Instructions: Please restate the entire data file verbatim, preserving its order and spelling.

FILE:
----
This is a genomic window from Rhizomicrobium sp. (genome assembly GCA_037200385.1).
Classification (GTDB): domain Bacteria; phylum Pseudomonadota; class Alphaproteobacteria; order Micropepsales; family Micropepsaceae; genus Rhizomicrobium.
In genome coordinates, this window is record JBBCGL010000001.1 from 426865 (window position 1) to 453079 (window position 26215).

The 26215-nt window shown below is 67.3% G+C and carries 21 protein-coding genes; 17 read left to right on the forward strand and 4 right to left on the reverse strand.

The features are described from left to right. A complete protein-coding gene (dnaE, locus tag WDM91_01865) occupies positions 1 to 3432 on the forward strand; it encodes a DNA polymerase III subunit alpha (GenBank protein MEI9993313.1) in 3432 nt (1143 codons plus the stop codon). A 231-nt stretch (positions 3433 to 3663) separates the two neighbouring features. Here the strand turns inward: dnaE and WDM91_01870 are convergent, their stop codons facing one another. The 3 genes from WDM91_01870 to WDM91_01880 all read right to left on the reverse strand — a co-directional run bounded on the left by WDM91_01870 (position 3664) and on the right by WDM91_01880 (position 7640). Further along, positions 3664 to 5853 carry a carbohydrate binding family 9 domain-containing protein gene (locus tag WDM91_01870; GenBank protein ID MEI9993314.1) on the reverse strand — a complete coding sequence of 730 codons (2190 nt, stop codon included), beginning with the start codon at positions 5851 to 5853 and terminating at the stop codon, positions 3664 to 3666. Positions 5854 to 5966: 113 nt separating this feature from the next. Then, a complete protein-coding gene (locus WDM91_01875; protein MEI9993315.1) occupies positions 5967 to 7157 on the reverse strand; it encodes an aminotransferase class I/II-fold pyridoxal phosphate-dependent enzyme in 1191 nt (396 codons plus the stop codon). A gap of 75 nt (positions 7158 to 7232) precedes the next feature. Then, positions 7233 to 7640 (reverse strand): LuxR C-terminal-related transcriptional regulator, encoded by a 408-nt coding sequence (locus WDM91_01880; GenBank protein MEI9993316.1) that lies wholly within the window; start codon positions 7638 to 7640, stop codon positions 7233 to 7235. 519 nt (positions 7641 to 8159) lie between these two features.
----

This is a genomic window from Rhizomicrobium sp. (genome assembly GCA_037200385.1).
Classification (GTDB): domain Bacteria; phylum Pseudomonadota; class Alphaproteobacteria; order Micropepsales; family Micropepsaceae; genus Rhizomicrobium.
In genome coordinates, this window is record JBBCGL010000001.1 from 426865 (window position 1) to 453079 (window position 26215).

The 26215-nt window shown below is 67.3% G+C and carries 21 protein-coding genes; 17 read left to right on the forward strand and 4 right to left on the reverse strand.

The features are described from left to right. A complete protein-coding gene (dnaE, locus tag WDM91_01865) occupies positions 1 to 3432 on the forward strand; it encodes a DNA polymerase III subunit alpha (GenBank protein MEI9993313.1) in 3432 nt (1143 codons plus the stop codon). A 231-nt stretch (positions 3433 to 3663) separates the two neighbouring features. Here the strand turns inward: dnaE and WDM91_01870 are convergent, their stop codons facing one another. The 3 genes from WDM91_01870 to WDM91_01880 all read right to left on the reverse strand — a co-directional run bounded on the left by WDM91_01870 (position 3664) and on the right by WDM91_01880 (position 7640). Further along, positions 3664 to 5853 carry a carbohydrate binding family 9 domain-containing protein gene (locus tag WDM91_01870; GenBank protein ID MEI9993314.1) on the reverse strand — a complete coding sequence of 730 codons (2190 nt, stop codon included), beginning with the start codon at positions 5851 to 5853 and terminating at the stop codon, positions 3664 to 3666. Positions 5854 to 5966: 113 nt separating this feature from the next. Then, a complete protein-coding gene (locus WDM91_01875; protein MEI9993315.1) occupies positions 5967 to 7157 on the reverse strand; it encodes an aminotransferase class I/II-fold pyridoxal phosphate-dependent enzyme in 1191 nt (396 codons plus the stop codon). A gap of 75 nt (positions 7158 to 7232) precedes the next feature. Then, positions 7233 to 7640 (reverse strand): LuxR C-terminal-related transcriptional regulator, encoded by a 408-nt coding sequence (locus WDM91_01880; GenBank protein MEI9993316.1) that lies wholly within the window; start codon positions 7638 to 7640, stop codon positions 7233 to 7235. 519 nt (positions 7641 to 8159) lie between these two features.